`Brain, bat he endeavored to protest against
"'Bruin, couldn't you bring forward an
other ?" said he, hesitatingly.
" Can I alter the stars, nester ?" replied
the sage in his sternest tone ; I do not
make, or mend, or mar, I only read for the
blind what is written. You must give your
bairn Katie to Alitk, or she'll (lie."
" 0 ! I will—surely I will, 'Brain !" in great
haste cried poor Rester. " He's honest if he's
poor, and Katie'll not have a penny. Tell
toe, Kester, will I sell my corn well this time!"
" You shall," responded 'Wean ; '• you shall
sell it as others do."
" Have you that charm wren the Evil Eye
that one told me of 'Brain'."' Rester humbly
" Yes, Rester ; but it is not to be bought
with silver nor - gold. Send m' half a bushel
of your best nits, and 2,0 u shall have it. I've
parted with a many, but I've oily one on band
now, and it's a good , one."
" Let me have it, 'Brain. You'll get the
nits to-morrow morn."
'Brain went to a drawer in Ole dresser, mid,
after rummaging for sonic minutes amongst
its contents, he brought forth a hare's foot
with a string attached to it. He smoothed it
carefully with his hand, muttering a formula
of words to himself as he aid so.
" You must put this in your pillow, nes
ter, and every morning, the first thing when
you get up, Oyec the window, and fix on some
particular tree or bush, and look at it .steady
while you spell your- own name backwards
three times. You must look every day fast
ing at-the same thing, and in time it will with
er away and (lie. And so you'll be cured, and
in smiting the tree the rest o' your thiugs'll
Kester took the bare's foot as tenderly as If
it bad been a sacred relic, and put it in his
'• Thank you, 'Bram—and you're sure Ka
(2'll be I , ell if I let her wed Alick ?''
VOL. XVII.-NO. 49
" Yes, man ! You'll find the late face
shining when you get home, for she's feeling
that your heart's changed towards her already.
The stars have been whispering of it to her."
Quite cheerfully Rester trotted the grey
mare home, and, as if immediately to prove
the sage's words true, Katie came to meet him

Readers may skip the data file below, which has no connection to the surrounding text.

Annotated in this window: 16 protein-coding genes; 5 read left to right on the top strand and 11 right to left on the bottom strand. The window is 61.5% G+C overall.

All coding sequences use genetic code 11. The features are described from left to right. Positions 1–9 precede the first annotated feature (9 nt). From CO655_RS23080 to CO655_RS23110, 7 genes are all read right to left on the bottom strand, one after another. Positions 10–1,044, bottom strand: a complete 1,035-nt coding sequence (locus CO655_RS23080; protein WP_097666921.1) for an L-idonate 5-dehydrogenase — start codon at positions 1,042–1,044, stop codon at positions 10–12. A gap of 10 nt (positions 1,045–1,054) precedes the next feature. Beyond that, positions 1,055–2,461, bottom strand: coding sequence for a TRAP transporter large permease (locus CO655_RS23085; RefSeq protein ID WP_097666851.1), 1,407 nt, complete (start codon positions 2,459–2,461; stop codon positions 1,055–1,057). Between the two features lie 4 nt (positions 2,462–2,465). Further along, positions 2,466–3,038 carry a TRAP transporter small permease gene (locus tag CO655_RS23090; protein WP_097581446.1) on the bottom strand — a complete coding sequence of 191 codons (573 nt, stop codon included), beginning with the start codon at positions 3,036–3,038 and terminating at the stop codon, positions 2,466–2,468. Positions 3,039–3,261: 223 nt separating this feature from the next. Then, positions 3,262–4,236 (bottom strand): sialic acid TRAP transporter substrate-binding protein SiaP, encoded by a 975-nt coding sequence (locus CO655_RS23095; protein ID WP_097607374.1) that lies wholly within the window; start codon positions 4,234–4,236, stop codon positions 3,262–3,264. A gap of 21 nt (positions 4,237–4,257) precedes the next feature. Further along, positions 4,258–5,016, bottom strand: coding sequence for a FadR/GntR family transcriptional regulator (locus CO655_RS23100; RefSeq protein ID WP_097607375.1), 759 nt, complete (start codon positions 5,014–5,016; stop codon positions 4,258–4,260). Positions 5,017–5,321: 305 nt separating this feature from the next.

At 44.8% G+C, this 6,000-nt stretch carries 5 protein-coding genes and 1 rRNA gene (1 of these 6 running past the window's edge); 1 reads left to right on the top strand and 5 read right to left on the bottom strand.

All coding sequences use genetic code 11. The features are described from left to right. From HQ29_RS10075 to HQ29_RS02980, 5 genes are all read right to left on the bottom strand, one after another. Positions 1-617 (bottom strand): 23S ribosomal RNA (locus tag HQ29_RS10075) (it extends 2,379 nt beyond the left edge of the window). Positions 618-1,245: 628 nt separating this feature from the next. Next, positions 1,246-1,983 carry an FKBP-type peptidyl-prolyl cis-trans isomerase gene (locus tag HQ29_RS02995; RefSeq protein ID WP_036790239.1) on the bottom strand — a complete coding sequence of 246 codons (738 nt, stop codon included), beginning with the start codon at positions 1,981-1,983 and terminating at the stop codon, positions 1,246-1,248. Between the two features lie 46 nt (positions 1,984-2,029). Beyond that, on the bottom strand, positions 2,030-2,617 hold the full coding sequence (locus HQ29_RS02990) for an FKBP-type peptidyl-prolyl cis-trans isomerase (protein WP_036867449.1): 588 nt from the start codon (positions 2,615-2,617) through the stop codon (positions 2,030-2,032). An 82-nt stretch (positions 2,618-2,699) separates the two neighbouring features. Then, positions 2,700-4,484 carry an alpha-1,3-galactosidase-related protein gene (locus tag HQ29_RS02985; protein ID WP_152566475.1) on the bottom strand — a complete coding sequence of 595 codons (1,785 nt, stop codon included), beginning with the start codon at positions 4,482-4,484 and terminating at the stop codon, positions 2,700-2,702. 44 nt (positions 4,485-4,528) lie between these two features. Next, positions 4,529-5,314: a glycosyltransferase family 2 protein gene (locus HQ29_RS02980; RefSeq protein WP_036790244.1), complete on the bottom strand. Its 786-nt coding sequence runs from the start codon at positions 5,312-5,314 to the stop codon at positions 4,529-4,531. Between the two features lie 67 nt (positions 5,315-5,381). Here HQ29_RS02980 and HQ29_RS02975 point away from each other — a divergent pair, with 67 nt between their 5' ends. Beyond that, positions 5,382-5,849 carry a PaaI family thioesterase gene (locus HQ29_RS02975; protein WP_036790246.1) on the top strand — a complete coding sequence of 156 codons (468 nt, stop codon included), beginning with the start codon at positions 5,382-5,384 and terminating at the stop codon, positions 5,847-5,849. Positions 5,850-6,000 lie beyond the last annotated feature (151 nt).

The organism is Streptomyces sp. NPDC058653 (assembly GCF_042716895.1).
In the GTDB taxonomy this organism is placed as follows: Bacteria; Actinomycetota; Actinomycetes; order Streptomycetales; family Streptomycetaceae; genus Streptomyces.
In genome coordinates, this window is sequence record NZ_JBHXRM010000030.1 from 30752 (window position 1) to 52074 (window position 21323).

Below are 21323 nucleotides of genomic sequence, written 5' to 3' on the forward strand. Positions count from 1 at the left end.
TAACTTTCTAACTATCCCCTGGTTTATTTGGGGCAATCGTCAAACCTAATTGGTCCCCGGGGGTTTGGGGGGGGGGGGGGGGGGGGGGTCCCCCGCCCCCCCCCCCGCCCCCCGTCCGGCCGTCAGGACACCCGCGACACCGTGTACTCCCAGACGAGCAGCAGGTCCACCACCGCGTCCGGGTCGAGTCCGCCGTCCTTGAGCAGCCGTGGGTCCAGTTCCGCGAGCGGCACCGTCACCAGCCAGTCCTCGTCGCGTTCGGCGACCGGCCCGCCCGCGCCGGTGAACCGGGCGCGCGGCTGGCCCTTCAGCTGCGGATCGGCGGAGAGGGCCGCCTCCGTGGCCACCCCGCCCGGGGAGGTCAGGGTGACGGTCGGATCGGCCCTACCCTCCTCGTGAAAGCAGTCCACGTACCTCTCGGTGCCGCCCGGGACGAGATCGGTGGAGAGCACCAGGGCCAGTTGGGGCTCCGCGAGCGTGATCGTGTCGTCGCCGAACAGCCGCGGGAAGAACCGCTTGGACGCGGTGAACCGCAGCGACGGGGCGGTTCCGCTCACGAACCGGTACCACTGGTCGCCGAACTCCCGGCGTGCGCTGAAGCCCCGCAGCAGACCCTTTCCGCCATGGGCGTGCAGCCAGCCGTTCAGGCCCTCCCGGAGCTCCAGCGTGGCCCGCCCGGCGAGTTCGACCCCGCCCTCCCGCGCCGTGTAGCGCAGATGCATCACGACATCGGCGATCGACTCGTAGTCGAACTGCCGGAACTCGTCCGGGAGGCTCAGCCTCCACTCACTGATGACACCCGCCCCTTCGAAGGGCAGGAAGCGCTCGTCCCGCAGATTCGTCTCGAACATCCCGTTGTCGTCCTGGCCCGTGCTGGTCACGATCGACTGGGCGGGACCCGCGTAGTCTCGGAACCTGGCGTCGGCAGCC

at the gate us roy as a peony. Alick,- at that
minute, was escaping by the cow house door
into the pasture, after telling Katie of his vi
sit to 'Bram Rex, and preparing her for its
In the centre of the great meadow directly
opposite Kester Patemau's chamber window
there was a fine old oak tree, quite in the ma
turity of its years and strength. Under its
wide-spreading branches a herd of cattle could
shelter from the Summer heat, and in its giant
bole was timber enough to build a frigate al
most.. When Kester rose the morning after
his visit to 'Bram Rex, be opened his window,
and his eyes fell on this tree the , first thing,
as they had probably done for many a year.
This time he gazed at it fixedly, half expect
ing see the leaves and branches shrivel un
der his gaze ; but he spelt his name backwards
three times, and there were no visible effects.
He went to market after breakfast and - sold
his corn, and bought a new cow ; so implicit
was his faith in 'Bram's charm ; and, meeting
Johnny Martin, told him ruefully, that himust
leave off thinking of Katie ; for she was not
permitted to be his wife.
•' Why not, Master Pateman deattinded
Johnny, to whom this sudden change wait in
" Because thou's bespoken, Johnny, foreman••
other woman ; and there'd be contradiction
and the mischief and all if we tried to go agen
what's ordained. I spoke to 'Bram Rex , yes
terday—it was he tell't me."
" 'Bram Rex ! the vagabond fortune teller!"
exclaimed Johnny, puffing out his fat cheeks
in token of contempt, for Johnny pretended to
more light than his neighbors. "Is that Ka
tie's best reason, Kester Pateman ?"
" Maybe not, man ; she's no inkling that